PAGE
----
2-Musculoskeletal symptoms
•Involvement of the joints occurs in approximately 90% of patients
•Arthralgia, myalgia, and frank arthritis may involve the small joints of the hands, wrists, and knees. In contrast to
rheumatoid arthritis, SLE arthritis or arthralgia may be asymmetrical, with pain that is disproportionate to swelling
3-Dermatological symptoms
A- Malar rash, which is characterized by an erythematous rash over the cheeks and nasal bridge (butterfly rash)
sparing the nasolabial folds. It lasts from days to weeks & is occasionally painful or pruritic
•B- Photosensitivity: All humans are photosensitive, developing reddening of the skin if exposed to sufficient
ultraviolet radiation (UVR). Therefore photosensitivity is defined in clinical practice as an abnormal cutaneous
response to UVR
•C-Discoid rash similar to DLE. It may be a part of SLE or may represent DLE without organ involvement,
which is a separate diagnostic entity
•D-Alopecia: occurs in 50% of patients. It takes the form of diffuse loss of hair with a reddish scalp. The hair is
usually coarse, dry and fragile, especially on the frontal margin. This leads to an unruly appearance with short,
 broken-off hair(lupus hair). The hair recovers as the disease becomes inactive
•E-Other cutaneous manifestations related to but not specific to SLE include Raynaud phenomenon, livedo
reticularis, panniculitis (lupus profundus), bullous lesions, vasculitic purpura, telangiectasias, and urticaria
•Mucous membranes affection occurs in 26% of cases as shallow and sometimes painful ulcers, with a dirty yellow
base and surrounding reddish halo
4-Renal features
•The kidney is the most commonly involved visceral organ in SLE
•Although only approximately 50% of patients with SLE develop clinically evident renal disease, biopsy studies
demonstrate some degree of renal involvement in almost all patients
•Glomerular disease usually develops within the first few years of SLE onset and is usually asymptomatic
•Acute or chronic renal failure may cause symptoms related to uremia and fluid overload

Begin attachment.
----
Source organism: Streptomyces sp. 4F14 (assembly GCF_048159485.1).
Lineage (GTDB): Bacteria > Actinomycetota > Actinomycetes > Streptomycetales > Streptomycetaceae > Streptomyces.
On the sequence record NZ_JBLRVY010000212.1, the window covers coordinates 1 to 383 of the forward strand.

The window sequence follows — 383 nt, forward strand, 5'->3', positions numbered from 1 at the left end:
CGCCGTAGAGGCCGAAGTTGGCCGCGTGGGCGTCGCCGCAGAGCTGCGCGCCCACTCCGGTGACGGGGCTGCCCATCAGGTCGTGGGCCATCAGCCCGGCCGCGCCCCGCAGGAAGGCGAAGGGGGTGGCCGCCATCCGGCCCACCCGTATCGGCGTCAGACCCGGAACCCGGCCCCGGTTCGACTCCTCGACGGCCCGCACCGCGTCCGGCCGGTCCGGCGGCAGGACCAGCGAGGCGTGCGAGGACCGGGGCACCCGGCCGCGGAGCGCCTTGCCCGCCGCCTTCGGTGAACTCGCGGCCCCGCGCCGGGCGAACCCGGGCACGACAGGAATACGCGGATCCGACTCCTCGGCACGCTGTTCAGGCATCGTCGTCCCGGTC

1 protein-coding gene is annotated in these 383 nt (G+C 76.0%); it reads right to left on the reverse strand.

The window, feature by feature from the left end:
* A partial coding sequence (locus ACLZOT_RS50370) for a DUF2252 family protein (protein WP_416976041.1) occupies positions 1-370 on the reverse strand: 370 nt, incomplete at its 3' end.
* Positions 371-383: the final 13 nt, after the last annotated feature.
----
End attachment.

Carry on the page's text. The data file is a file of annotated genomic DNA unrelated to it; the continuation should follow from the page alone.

•Acute nephritic disease may manifest as hypertension and hematuria
•Nephrotic syndrome may cause edema, weight gain, or hyperlipidemia
5- Neuropsychiatric features
•Only seizure and psychosis are included among neurological features of the disease
•Psychosis may manifest as paranoia or hallucinations. Delirium represents a spectrum of fluctuating altered
consciousness characteristic of SLE
6- Pulmonary features
•Pleurisy with pleuritic chest pain with or without pleural effusions is the most common feature of acute
pulmonary involvement in SLE

7- Gastrointestinal features
•GIT symptoms are common. Abdominal pain in SLE is significant because it may be directly related to active
lupus, including peritonitis, pancreatitis, mesenteric vasculitis, and bowel infarction. Nausea and dyspepsia are
common symptoms
•Liver lesions including granulomatous hepatitis, chronic active hepatitis & cirrhosis occur in one third of patients
8- Cardiac features
•Pericarditis that manifests as chest pain is the most common cardiac manifestation of SLE, manifesting as
positional chest pain that is often relieved when the patient leans forward. Myocarditis may occur in SLE with
heart failure symptomatology
9-Hematologic features
•A history of multiple cytopenias such as leukopenia, lymphopenia, anemia, or thrombocytopenia may suggest

•The American College of Rheumatology put 11 criteria that summarize features necessary to diagnose SLE
•The presence of 4 of the 11 criteria yields a sensitivity of 85% and a specificity of 95% for SLE
•Patients with SLE may present with any combination of clinical features and serologic evidence
•The first letter of each criterion is grouped into the sentence: "SOAP BRAIN MD"
1. Serositis—pleurisy or pericarditis
2.Oral ulcers
3.Arthritis - Nonerosive
4. Photosensitivity
5. Blood disorder—hemolytic anemia or leukopenia (<4000/mm) or lymphopenia (<1500/mm) or
thrombocytopenia (<100 000/mm
6. Renal disorder—persistent proteinuria (>0.5 g/day) or cellular casts
7. Antinuclear antibodies